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Sugaring Off / Cabanes à Sucre [split from Quebec board]

Wow; this all sounds amazing, if confusing. I saw the link to a 'typical' one of these places. Can someone explain -- is this all about a sugaring operation opening up shop to basically sell the new batch of maple syrup? I've never heard of anything like this in the States. This must be seasonal then, say, March - May?

Is there a traditional one of these places nearby to Mtl?

BTW, while I'm sure this is well-known, butter is added in little dollops, traditionally at least, to the boiling sap if it threatens to boil over. Maybe a batch on the table that tasted buttery was just especially misbehaved? It's seems beyond-bizarre to be twisting this tradition to the point of serving non-pure syrup. I'm guessing instead this *was* a buttery pitcher of maple syrup, as per protocol.

Also, I just have to say, the vicious dig into vegetarians/ism was a little over-the-top -- I'd like to drop a dollop of butter into that thought. Some of us happen to find vegetables tastier than meat. Some of us cannot eat the fat in meat. Some of us have moral scruples that preclude eating meat ... etc. I don't quite get why this raises hackles so.

That said, do these operations ever include meatless dishes (apart from, say, sugar pie?)

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  1. (this will probably be split into another thread)

    Sugar "Shack-ing" is a seasonal event, mostly in march and april (+/- coupe of weeks before and after depending on the weather and temperature), and it's at its best when there is still snow on the ground when the nights are cold and the days are warm; it's the temperature variation that makes the flow of the maple sap move.

    Historically, sugar shack openned their doors to family and friends (before it became a commercial endevour) to celebrate the "making" of the syrup, like a spring thanks-giving; and in the shacks, there was the large boiler and people would simply eat traditional food (ham, beans, "pain dans le syrop", pea soup) while the sugar master prepared the syrup batches.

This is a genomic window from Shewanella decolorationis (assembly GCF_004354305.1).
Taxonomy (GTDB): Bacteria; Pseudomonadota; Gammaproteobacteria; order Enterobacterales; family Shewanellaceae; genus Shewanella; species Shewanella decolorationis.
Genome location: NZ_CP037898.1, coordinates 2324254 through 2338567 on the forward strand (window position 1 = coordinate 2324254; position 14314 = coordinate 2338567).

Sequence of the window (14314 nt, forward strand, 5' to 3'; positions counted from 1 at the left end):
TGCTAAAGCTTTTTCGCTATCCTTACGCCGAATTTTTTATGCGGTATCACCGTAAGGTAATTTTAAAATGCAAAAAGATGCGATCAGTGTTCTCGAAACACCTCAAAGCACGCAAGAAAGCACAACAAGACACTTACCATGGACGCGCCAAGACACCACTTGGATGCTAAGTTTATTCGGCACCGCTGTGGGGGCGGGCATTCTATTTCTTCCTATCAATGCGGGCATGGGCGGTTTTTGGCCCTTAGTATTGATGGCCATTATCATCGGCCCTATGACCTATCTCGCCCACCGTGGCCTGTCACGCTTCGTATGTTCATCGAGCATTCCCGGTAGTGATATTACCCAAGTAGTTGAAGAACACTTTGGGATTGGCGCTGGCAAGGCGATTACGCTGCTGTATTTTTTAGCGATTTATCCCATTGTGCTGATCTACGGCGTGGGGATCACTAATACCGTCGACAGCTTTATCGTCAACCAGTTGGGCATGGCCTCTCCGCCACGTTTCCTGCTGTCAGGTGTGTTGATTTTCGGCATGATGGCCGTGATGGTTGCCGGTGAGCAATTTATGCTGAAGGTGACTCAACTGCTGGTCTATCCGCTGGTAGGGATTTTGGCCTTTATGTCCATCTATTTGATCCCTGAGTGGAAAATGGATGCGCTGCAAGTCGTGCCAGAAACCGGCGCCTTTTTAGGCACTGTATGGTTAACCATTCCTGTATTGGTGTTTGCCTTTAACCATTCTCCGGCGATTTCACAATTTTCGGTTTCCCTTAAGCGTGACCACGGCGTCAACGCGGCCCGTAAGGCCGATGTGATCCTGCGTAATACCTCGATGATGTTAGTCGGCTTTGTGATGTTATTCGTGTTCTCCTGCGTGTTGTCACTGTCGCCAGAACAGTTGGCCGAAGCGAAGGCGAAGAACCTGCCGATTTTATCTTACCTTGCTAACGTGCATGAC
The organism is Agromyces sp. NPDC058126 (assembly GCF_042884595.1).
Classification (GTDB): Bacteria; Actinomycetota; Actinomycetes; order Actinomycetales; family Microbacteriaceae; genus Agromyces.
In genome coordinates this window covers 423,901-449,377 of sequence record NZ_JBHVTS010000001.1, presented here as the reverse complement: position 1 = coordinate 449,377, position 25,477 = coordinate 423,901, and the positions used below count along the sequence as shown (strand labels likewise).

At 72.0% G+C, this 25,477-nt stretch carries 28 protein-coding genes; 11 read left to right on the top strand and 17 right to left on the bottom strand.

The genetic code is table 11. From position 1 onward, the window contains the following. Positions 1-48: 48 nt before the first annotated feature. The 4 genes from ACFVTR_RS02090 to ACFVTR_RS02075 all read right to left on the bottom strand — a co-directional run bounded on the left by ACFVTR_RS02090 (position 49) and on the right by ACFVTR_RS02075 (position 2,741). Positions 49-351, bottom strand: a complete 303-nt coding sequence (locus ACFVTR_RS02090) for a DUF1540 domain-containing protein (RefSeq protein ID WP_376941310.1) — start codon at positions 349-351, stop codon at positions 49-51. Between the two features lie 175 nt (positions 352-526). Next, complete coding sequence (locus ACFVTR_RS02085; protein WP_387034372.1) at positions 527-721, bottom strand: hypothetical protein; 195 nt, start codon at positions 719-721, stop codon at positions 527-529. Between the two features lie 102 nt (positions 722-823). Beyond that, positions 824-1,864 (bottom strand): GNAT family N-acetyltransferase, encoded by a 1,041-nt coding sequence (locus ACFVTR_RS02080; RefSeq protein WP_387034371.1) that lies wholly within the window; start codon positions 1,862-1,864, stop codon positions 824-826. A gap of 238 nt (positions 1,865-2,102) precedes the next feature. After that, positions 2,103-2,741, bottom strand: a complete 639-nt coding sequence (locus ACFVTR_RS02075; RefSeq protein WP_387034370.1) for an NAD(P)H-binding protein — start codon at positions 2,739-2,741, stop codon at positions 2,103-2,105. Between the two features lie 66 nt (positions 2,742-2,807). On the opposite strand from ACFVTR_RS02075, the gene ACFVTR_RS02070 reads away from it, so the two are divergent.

I've never heard of putting butter in the syrup, me think that would ont be a good thing for long term conservation (syrup has a long shelf life).

    As for vegetarism (and all its variations), Sugar Shack food IS NOT VEGETARIAN and should not be vegetarian,NEVER even the most "vege" food like the baked beans and pea soup should have some meat in it (either in the broth or fat or simple pieces of ham); remember that this is at the end of winter and historically, there are not a lot of vegetable available at that time of the year (mostly potatoes, carrots, dried beans, apple...)

    i'm certain that there are some sugar shacks that want to cater to everyone tastes (either moral, religious, cultural, ...) I think it's kind of silly and that water-down the sugar shack experience (don't get me wrong, there's nothing wrong with maple syrup spring rolls!); but, on the other hand, people believe that the whole experience of going out in the woods and spend a day outside with friends and family and eating "whatever" after that is more important than the food itself.

    Looking for traditional sugar shacks, I think it has been asked regulary each spring, just search for it (I'm no expert on that sorry).

    M.

    3 Replies
    1. re: Maximilien

      Never heard of the butter thing. But when I was a kid in grade school, I read a story about a boy who saved an evaporator from boiling over by adding a small amount of cream to it's contents. So the butter sort of makes sense. But I'm from Vermont. The sugar shacks near me just offer maple soft serve and sugar on snow (tire d'érable). They don't do the big meal, nor the music and dancing. So what do I know?

      Aliris, you've wandered into a cultural mine field. Tread lightly. ;-)

      1. re: rcianci